Robb and I have been hosting a somewhat annual Ukrainian Easter Egg decorating party for a number of years. Last year, this just wasn't possible. Robb was newly home from the hospital, and his stamina was terribly limited. Plus, I just wasn't up for the challenge of organizing this party, single-handedly. But this year, we decided that we were ready to throw a low-key version of this party. And this year, I had made a friend who also threw an annual pysanky party, and who kindly brought supplies, and co-taught the process. This was fun, because while Jen and I both have a lot of experience with this technique, our approaches are very different. Thanks so much, Jen and Paul!
While this is an excuse to learn a new art technique, I'm glad that nobody took themselves very seriously!
Jen provided the dyes, and actually made "sample" eggs to demonstrate the colors the eggs turn in each of the dyes. That Jen! She's way, way more organized than am I! We had a dedicated dye table, and as you can see, moving the party to Berkeley Rep's Scenic Studios was a great idea. In the past, I always had to worry about the intersection of three curious pussycats, dye and open flame in my living room. In the paint shop, a mess is expected, and nobody stresses if something gets spilled.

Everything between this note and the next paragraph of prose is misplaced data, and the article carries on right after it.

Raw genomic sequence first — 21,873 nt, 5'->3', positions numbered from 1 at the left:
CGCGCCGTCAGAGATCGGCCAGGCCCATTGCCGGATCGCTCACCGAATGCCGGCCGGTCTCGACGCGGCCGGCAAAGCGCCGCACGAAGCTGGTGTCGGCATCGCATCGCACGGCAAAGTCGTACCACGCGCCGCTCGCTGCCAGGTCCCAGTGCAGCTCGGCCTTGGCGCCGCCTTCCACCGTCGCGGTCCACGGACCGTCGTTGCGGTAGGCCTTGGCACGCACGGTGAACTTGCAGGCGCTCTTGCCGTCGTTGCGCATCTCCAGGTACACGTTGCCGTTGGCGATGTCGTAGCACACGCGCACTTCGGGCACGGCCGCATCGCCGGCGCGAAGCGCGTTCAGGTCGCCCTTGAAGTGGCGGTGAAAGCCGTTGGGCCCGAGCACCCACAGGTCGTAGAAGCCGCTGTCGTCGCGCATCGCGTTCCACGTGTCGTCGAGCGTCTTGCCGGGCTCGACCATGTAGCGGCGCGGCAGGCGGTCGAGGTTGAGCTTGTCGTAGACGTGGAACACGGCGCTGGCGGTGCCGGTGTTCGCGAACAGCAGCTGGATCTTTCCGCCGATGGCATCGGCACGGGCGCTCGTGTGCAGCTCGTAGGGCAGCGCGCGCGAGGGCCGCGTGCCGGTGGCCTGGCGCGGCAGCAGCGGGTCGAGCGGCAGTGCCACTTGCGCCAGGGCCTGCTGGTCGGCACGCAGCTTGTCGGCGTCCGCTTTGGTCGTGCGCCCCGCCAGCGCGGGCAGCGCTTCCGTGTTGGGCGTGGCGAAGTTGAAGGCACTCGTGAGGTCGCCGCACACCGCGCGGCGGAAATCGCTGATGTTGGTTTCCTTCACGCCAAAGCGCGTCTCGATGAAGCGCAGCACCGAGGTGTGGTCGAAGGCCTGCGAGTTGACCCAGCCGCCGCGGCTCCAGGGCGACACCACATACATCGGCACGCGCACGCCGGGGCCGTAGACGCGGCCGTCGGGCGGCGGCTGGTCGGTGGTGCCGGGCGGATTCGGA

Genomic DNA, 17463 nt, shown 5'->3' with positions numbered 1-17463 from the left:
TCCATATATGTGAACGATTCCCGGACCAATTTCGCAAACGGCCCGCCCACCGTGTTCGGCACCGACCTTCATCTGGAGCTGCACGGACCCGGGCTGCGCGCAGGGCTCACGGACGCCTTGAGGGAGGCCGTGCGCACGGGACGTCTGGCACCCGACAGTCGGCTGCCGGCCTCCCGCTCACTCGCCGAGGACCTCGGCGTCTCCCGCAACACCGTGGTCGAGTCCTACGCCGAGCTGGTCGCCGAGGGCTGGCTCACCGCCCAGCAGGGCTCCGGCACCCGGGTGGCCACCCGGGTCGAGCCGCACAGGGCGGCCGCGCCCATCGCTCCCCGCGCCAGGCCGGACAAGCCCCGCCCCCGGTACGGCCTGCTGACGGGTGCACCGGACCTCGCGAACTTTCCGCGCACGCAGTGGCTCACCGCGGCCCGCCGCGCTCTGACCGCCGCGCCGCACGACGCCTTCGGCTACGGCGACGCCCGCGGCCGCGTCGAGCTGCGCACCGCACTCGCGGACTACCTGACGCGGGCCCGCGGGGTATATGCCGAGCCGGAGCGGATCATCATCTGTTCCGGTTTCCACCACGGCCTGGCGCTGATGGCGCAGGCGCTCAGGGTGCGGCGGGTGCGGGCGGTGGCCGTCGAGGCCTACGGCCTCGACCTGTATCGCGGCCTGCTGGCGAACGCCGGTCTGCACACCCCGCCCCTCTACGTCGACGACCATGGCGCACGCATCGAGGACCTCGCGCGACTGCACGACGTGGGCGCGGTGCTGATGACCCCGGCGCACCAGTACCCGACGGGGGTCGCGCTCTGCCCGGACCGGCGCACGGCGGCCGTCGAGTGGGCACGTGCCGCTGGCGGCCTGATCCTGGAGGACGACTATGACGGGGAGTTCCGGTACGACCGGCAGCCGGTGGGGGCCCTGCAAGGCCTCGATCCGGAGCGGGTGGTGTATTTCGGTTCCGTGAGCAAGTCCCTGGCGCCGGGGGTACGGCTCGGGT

The basic concept behind pysanky is the fact that melted beeswax is a great barrier to dyes. You apply molten wax with a special stylus, and the color under the wax is encapsulated by the wax. Kristen and Sheri are drawing with wax.
Here, Kristen is dunking her egg in another color of dye. As you can see, she has already done a lot of the decoration. Pysanky is all about layering colors.
At the end of all the waxing and dyeing, the wax is melted off, revealing a beautiful egg. In this case, Sheri started with a brown egg, drew her design in wax and only used one color of dye over that wax. Her egg is both simple in terms of color and beautifully elaborate.
Barbara created an egg for the King of the Birds.
Kara explored the kinds of marks the stylus would make.
Hunter created a scene from the Garden of Eden.
Kristen found a couple of eggs in the fridge at the intern house that were four months past their expiration date (eeeeek!). Her exuberant design incorporated the indelible date-stamp, which I found particularly hilarious. (Can you see the hot-pink text?)
Robb expended a lot of energy, helping me set up the party, so he spent a fair amount of time hanging out on the couch in the shop's break room. I was too busy flitting around and teaching to finish any eggs. I made one, and then managed to throw it on the floor, smashing it with a resounding crack. And we hardly set anything on fire, at all this year.
I think this year's Egg - Stravaganza was a real success.